Pokemon Scarlet & Violet Should Finally Introduce Dual-Type Gyms

We all love Gym Leaders, but the standard Pokemon Gym format is the biggest thing holding the series back. It seemed like Game Freak was finally ready to shake up the structure when Sun & Moon traded gyms for island challenges, but Sword & Shield went right back to the standard format of battling Gym Leaders and collecting badges. Earlier this year, Pokemon Legends: Arceus got rid of gyms entirely, replacing them with Noble Pokemon boss battles, but it's clear from the trailers that Scarlet & Violet will have some kind of traditional gym system. It’s time to reinvent the way Pokemon Gyms work, and the best way to do that is by giving every gym a second type.

I think I speak for everyone when I saw we don’t need to ever see another Flying-type Gym full of Bird Keepers with Level 10 Pidgeys. We’ve seen every possible theme for a Pokemon Gym repeated ad nauseum, and even though Game Freak still manages to create new fan-favorite Gym Leaders on occasion, the gyms themselves have stalled out. Introducing dual-type gyms would not only help keep things interesting, it would open the door for new themes, better world building, and more dynamic difficulty scaling.

Game Freak will never make Pokemon games hard, but dual-type gyms would provide a unique opportunity to scale the difficulty throughout the game in a more interesting way than simply raising the level of the leader’s Pokemon. Early gyms could have Dual-types that have a broad range of weakness so that players could overcome them easier. A Bug/Grass or Rock/Ground gym would be great for the first challenge, since both combos share significant weaknesses and have fairly few resistances. Other dual-types like Grass/Dark, Ice/Rock, and Psychic/Grass are considered to be the weakest, and good options for early Gyms.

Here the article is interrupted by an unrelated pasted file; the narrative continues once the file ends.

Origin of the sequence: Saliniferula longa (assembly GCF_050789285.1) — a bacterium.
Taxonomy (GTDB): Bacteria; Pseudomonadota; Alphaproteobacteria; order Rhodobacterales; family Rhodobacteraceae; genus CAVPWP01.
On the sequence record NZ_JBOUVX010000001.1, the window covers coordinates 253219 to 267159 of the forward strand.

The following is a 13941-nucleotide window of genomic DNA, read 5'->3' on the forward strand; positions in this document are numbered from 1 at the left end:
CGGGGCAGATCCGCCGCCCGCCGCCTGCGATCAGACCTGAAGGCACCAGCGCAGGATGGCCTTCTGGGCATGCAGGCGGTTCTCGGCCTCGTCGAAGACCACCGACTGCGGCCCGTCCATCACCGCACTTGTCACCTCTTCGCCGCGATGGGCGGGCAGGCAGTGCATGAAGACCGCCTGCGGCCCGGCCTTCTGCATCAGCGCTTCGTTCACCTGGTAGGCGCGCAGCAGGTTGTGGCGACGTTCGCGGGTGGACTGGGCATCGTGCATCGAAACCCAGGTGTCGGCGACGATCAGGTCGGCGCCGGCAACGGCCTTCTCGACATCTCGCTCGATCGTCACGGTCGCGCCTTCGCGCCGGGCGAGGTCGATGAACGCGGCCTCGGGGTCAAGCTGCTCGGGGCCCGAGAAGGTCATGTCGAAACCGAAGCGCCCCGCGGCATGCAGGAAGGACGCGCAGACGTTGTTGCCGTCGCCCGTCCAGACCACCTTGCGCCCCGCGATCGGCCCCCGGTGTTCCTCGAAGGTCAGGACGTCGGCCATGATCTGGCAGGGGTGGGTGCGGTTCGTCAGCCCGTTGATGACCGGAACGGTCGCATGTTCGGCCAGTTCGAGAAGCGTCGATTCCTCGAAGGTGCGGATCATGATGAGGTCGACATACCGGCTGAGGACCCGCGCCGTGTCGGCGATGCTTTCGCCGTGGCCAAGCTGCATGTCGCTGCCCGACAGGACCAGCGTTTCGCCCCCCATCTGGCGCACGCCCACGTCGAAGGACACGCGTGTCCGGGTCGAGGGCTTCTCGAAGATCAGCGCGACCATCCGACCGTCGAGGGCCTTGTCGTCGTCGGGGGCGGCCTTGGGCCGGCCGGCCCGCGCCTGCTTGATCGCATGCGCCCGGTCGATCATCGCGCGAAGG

Later on, dual-types could pose a real problem for unprepared players. Combos like Water/Electric, Flying/Steel, and Poison/Dark are considered to be some of the most difficult dual-types to overcome because one of their types can nullify the weaknesses of the other. Gyms with difficult dual-types would encourage players to seek out counters, or force them to overlevel if they don’t want to adapt. Dual-type gyms can add some complexity to the Pokemon games without making them overly difficult. Just having both types in one gym, even if the Pokemon aren’t necessarily dual-type, would make them more challenging.

Dual-types would also create opportunities for unique themes for the gyms themselves. Many type combinations have stronger identities than single-type categories do, and it would be fun to see Game Freak play with the personality of those dual-types both in the design of the gym and through the gym’s leader. A Water/Poison Gym could double as the city’s waste management facility. While navigating around pipes and manholes in this underground gym, players would need to solve puzzles by turning water valves on and off. A Grass/Ghost gym could be an outdoor gym themed like a haunted forest maze. An Electric/Steel gym could take place on a high-speed train that travels between cities. There are as many possibilities as there are type combinations, and you only need one or two actual dual-type Pokemon that match the theme in order to make it work.

I like when Pokemon Gyms are connected to the cities they’re built in, rather than standing out like a bizarre tourist attraction. The Cinnabar Gym, which was originally built into the base of a volcano, is the perfect example, yet largely underutilized. Dual-type gyms would open Pokemon up to more opportunities to flesh out the cities and avoid the tired tropes that the series has lazily followed for so long. Dual-type gyms are the refresh that the Pokemon series needs, and there’s really no downsides to changing the format in this slight, but powerful way.

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